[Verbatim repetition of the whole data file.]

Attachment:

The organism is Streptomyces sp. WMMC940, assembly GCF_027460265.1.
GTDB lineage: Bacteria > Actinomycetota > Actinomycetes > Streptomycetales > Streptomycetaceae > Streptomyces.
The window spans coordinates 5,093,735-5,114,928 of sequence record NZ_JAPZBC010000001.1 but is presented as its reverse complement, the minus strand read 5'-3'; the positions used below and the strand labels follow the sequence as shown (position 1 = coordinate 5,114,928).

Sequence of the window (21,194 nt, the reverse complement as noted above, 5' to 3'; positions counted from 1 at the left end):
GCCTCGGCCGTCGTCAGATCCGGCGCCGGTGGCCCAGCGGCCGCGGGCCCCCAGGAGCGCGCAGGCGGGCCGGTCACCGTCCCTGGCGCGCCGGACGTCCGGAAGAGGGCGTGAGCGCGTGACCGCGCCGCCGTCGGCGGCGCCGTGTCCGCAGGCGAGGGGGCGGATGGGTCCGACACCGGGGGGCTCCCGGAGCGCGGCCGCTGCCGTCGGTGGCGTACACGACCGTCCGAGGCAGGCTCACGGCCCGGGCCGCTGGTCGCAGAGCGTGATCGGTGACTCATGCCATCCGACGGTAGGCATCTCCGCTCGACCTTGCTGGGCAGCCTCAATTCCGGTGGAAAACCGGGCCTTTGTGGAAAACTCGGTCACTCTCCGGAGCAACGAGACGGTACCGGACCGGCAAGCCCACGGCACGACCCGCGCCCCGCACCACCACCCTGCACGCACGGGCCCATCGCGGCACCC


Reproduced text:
The organism is Streptomyces sp. WMMC940, assembly GCF_027460265.1.
GTDB lineage: Bacteria > Actinomycetota > Actinomycetes > Streptomycetales > Streptomycetaceae > Streptomyces.
The window spans coordinates 5,093,735-5,114,928 of sequence record NZ_JAPZBC010000001.1 but is presented as its reverse complement, the minus strand read 5'-3'; the positions used below and the strand labels follow the sequence as shown (position 1 = coordinate 5,114,928).

Sequence of the window (21,194 nt, the reverse complement as noted above, 5' to 3'; positions counted from 1 at the left end):
GCCTCGGCCGTCGTCAGATCCGGCGCCGGTGGCCCAGCGGCCGCGGGCCCCCAGGAGCGCGCAGGCGGGCCGGTCACCGTCCCTGGCGCGCCGGACGTCCGGAAGAGGGCGTGAGCGCGTGACCGCGCCGCCGTCGGCGGCGCCGTGTCCGCAGGCGAGGGGGCGGATGGGTCCGACACCGGGGGGCTCCCGGAGCGCGGCCGCTGCCGTCGGTGGCGTACACGACCGTCCGAGGCAGGCTCACGGCCCGGGCCGCTGGTCGCAGAGCGTGATCGGTGACTCATGCCATCCGACGGTAGGCATCTCCGCTCGACCTTGCTGGGCAGCCTCAATTCCGGTGGAAAACCGGGCCTTTGTGGAAAACTCGGTCACTCTCCGGAGCAACGAGACGGTACCGGACCGGCAAGCCCACGGCACGACCCGCGCCCCGCACCACCACCCTGCACGCACGGGCCCATCGCGGCACCC